A. This could be considered a "hockey play" where Seabrook needs to be responsible and know that there is a possibility of a blindside hit when he swoops behind the net.
B. This could be a suspendable blindside headshot by Torres, resulting in further punishment.We all need to take a step back and take in the situation for what it is.
Here is what happened tonight:
Brent Seabrook is a top-pairing defenseman for the Chicago Blackhawks. Seabrook has had concussion problems this year. He just recently had one against Detroit in the last game of the season. Seabrook circles behind the net to get the puck, and Raffi Torres hits him in the head with his shoulders. Seabrook gets knocked out momentarily.
Now consider this hypothetical situation:
Dan Hamhuis is a top-pairing defenseman for the Vancouver Canucks. Hamhuis has had concussion problems this year. He just recently had one against Columbus and came back only in the last game of the season. Hamhuis circles behind the net to get the puck, and John Scott nails him in the head with his shoulders. Hamhuis gets knocked out momentarily.
Now, if you can honestly say that John Scott should not receive a penalty and that Hamhuis was responsible for knowing the possibility of the hit coming, then you are justified in saying that Raffi should not be getting suspended.
If you cannot stand the thought of John Scott getting away with this hypothetical headshot, then you cannot let Raffi Torres off the hook for his headshot.
There are people bringing up past headshots (ie. Ladd on Kesler, Hordichuk on Hjalmersson) to defend this hit. The problem with this is that those hits occurred in the past. This is the new NHL where they are trying to implement a new rule against headshots. Obviously, the Raffi Torres hit may look fine because all of us are used to hits like this. But is it right?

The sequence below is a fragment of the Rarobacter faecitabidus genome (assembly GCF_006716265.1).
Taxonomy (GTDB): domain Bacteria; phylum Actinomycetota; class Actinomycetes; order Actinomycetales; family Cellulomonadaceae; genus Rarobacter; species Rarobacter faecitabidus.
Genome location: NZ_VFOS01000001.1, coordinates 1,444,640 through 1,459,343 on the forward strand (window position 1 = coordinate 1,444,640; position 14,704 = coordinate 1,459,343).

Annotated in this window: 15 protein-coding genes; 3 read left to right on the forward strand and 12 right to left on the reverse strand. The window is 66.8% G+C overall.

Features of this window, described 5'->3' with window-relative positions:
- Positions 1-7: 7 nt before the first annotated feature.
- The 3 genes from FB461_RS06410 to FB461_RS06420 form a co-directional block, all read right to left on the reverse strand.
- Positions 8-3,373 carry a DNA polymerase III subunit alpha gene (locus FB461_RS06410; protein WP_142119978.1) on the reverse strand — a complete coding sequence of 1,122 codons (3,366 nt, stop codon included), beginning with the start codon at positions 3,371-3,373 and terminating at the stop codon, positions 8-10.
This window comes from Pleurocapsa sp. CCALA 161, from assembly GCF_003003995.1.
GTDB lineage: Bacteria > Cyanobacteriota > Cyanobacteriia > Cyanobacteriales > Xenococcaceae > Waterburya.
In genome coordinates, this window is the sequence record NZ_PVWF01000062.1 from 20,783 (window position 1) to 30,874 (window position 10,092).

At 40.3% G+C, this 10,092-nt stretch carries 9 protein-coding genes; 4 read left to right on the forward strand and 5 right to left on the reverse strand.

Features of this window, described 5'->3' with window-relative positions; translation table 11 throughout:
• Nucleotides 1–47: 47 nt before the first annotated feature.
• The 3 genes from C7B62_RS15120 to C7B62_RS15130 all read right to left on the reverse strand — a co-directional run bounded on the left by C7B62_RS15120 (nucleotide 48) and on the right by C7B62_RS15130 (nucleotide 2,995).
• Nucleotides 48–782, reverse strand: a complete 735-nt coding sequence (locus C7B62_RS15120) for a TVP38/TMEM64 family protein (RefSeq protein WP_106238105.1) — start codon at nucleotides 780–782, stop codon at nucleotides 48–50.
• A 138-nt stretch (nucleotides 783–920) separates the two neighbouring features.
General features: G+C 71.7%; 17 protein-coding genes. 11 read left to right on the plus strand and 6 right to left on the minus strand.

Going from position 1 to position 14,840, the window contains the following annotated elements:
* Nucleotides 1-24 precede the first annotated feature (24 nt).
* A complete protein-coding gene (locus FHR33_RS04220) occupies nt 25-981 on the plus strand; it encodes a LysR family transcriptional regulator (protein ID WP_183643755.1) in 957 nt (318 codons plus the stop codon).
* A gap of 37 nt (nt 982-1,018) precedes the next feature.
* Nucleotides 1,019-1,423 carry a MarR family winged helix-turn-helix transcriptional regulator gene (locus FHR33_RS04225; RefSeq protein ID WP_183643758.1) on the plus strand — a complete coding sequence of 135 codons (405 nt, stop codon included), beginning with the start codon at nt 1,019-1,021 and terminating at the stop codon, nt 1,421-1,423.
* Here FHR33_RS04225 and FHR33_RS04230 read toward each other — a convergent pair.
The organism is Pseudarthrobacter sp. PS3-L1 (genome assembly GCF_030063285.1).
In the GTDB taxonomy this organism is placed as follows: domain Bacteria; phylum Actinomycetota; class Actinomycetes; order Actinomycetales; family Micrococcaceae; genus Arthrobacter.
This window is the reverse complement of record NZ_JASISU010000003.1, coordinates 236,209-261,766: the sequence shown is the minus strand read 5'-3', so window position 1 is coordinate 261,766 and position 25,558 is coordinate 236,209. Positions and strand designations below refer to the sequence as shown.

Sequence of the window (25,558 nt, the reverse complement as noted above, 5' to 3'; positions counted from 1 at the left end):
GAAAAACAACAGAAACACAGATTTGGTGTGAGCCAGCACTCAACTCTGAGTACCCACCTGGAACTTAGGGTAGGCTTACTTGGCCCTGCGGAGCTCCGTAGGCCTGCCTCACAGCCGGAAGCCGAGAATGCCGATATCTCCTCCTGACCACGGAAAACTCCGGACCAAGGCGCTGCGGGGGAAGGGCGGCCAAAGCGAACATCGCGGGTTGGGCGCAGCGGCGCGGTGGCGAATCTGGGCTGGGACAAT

No. Not in my mind. If it was Hamhuis that was nailed in that exact same scenario, I, for one, would not be able to say "That was a clean hockey play." I think the NHL is trying to set new precedents where eventually, some time in the future, we will see these types of hits and automatically assess it as a suspendible offense.
What are your thoughts? Is this a hockey play? Or is this a suspendible offense?
EDIT: Here is the video, courtesy of CanucksHD.
EDIT 2: This photo posted by drdeath was very insightful. I thought it would help others in making their decision.
After seeing this photo, I can, like drdeath points out, also see that Raffi hit him from the front 100%. If there is one place Seabrook should be protecting himself, it is hits from the front. I hope the NHL and Campbell see this too.
The only problem that remains is that he does make contact first with Seabrook's head.
Edited by Dasein, 17 April 2011 - 11:18 PM.